The dogwood tree is not quite fully out yet. It won’t be long however, the tulips are great.

    This morning as I sat there, coffee in hand, Marline and Lee Bollinger walked down on the other side of the street. It is great that they can walk together like that. I know, walking with my wife makes wonderful company and she is a good conversationalist. That way we both have a captive audience. Ha!!
We went downtown and voted. Then we walked down Delaware avenue to Country Harvest and back to the car. PennDot is tarring cracks on the north side of Delaware. Now the street looks just like it used to before it was resurfaced, a mass of patches. At least they didn’t tar over any deer, as has happened elsewhere in Pennsylvania!!
    On the way back to the car, Judge Webb greeted us on his way to his car. It was nice speaking with him again. He is a reader of this stuff.
This afternoon Queen was outside clipping dead blossoms and in general keeping the place spic and span. I used the plastic strips I got at Shea’s this morning to cover the cracks in the linoleum I put on top of the new potting table yesterday. I also stacked some of the bags of potting soil and mulch behind the new table next to the pine tree, It does look a bit neater now. We still have a lot to do here.
Tonight I was the cook. I made turkey stroganoff served over noodles. That with some low fat cottage cheese and the rest of Queen’s apple crisp with a dollop of ice cream, a cup of fresh coffee made for a good meal.
I called the Beltone hearing aid store in Lehighton and made an appointment for myself. I must do something. Things are gradually getting worse. I have had three hearing aids in the past, but I hated them all. All of them amplify everything and it drives me nuts. In a quiet environment it helps, but with noise such as running water, or wind, hearing someone such as Queen, who has a soft voice, it is a total loss. I suspect I am a candidate for one of the new digital models that have selective electronic filtering. I notice when I can’t hear instead of keeping asking what did you say, I am starting to withdraw from people because I simply can’t hear them and don’t want to keep asking. That is not good. That is when you start living inside you head. Not a good place over the long haul. I have an appointment for next Monday. I expect to be ripped off, because as an ex-electronics man with some experience. I have a damn good idea what the components for those things actually cost. However!!!!!!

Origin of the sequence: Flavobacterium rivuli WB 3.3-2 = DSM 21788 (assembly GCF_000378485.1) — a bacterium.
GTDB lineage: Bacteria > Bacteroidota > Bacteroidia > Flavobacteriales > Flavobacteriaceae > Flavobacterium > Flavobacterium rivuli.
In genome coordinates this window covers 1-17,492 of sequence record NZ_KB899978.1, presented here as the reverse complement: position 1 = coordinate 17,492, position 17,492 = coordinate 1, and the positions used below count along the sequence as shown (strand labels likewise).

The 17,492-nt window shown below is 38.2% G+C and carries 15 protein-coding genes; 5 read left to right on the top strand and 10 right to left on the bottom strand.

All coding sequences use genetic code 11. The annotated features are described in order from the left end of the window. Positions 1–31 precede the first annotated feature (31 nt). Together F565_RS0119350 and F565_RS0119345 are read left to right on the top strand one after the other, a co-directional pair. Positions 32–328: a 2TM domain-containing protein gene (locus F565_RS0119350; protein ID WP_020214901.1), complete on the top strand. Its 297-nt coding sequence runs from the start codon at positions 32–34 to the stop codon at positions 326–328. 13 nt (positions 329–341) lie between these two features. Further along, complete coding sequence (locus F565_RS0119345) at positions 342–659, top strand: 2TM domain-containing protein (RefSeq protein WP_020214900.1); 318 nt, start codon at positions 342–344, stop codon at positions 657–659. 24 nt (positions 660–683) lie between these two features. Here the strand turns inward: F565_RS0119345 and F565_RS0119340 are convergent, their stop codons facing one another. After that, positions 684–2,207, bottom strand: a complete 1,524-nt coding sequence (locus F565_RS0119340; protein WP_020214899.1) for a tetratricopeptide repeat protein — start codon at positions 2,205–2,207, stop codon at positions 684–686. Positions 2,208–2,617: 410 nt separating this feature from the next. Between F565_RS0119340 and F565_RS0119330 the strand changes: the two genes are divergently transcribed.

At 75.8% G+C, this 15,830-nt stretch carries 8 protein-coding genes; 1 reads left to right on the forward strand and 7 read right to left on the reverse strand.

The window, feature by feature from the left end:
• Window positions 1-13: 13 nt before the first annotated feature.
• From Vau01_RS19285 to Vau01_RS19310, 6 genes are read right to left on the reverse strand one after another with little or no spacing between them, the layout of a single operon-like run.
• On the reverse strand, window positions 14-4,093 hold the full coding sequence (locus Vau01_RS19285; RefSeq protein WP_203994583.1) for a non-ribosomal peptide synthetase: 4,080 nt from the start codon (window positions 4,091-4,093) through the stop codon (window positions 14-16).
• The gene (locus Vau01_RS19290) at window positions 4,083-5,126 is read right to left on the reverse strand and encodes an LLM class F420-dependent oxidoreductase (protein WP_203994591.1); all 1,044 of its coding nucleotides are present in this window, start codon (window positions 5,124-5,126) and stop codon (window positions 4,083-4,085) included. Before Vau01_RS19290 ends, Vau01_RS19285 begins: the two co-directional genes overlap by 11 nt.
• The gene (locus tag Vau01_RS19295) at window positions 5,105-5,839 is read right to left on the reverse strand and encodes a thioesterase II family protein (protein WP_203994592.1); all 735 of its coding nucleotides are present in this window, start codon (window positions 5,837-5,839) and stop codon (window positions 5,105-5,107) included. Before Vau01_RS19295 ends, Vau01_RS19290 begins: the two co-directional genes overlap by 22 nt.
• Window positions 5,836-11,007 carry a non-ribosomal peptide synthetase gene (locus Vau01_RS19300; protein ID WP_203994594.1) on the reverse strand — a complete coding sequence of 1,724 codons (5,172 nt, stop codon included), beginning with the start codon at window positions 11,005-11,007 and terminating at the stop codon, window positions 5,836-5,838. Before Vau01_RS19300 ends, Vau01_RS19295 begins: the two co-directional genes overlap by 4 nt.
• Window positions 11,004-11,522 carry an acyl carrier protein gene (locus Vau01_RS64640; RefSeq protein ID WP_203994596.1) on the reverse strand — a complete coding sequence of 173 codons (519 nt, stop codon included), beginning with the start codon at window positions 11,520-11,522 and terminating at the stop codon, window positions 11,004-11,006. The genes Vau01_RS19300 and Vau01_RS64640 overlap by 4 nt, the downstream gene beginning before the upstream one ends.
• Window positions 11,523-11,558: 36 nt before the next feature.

Tommy brought us a bucket of Daffodils last evening that Queen and I shall plant soon
Wednesday, April 28, 20047:19 AM 36 deg at LVIA and 35.9 in the bus stop
    The weight this morning is 206<groan> and the blood glucose is 143. It looks like a good day outside today. I shall venture out as soon as the coffee is ready. It is chilly though it a bit cold. This morning Tommy phoned from work to tell me to go to the back of his house and get a flat of pansies that someone had donated to him. He knows we are looking for some. I picked them up but soon will leave for the Ironworks.
<10:08 AM> I just got back from downtown including the “works” and the pharmacy. Today, I walked a half a mile and went through the upper body stuff.
     Then, I stopped in at the T.N. and Sharon had a message for me. A man in Nesquehoning wanted me to call. He runs a small paper up there, the Anthracite News. He saw Pattie’s article and asked if I wished to establish a business relationship whereby he sold advertising for my “paper.” I assured him that I did not intend to turn this into any kind of a commercial venture. However, It was nice of him to ask. Bob Urban need not worry. I have no intention of turning  this from a fun thing into hard work. Ha!!
    This afternoon we planted Tommy’s daffodils. We got a call from George Ashman this afternoon. He has to be at the Muhlenberg medical center in Shoenersville tomorrow at 10 am for some minor surgery and he is not permitted to drive himself. Therefore, Queen and I will be taking him down. Apparently, it is a six-hour stint. We will know more about this by tomorrow evening.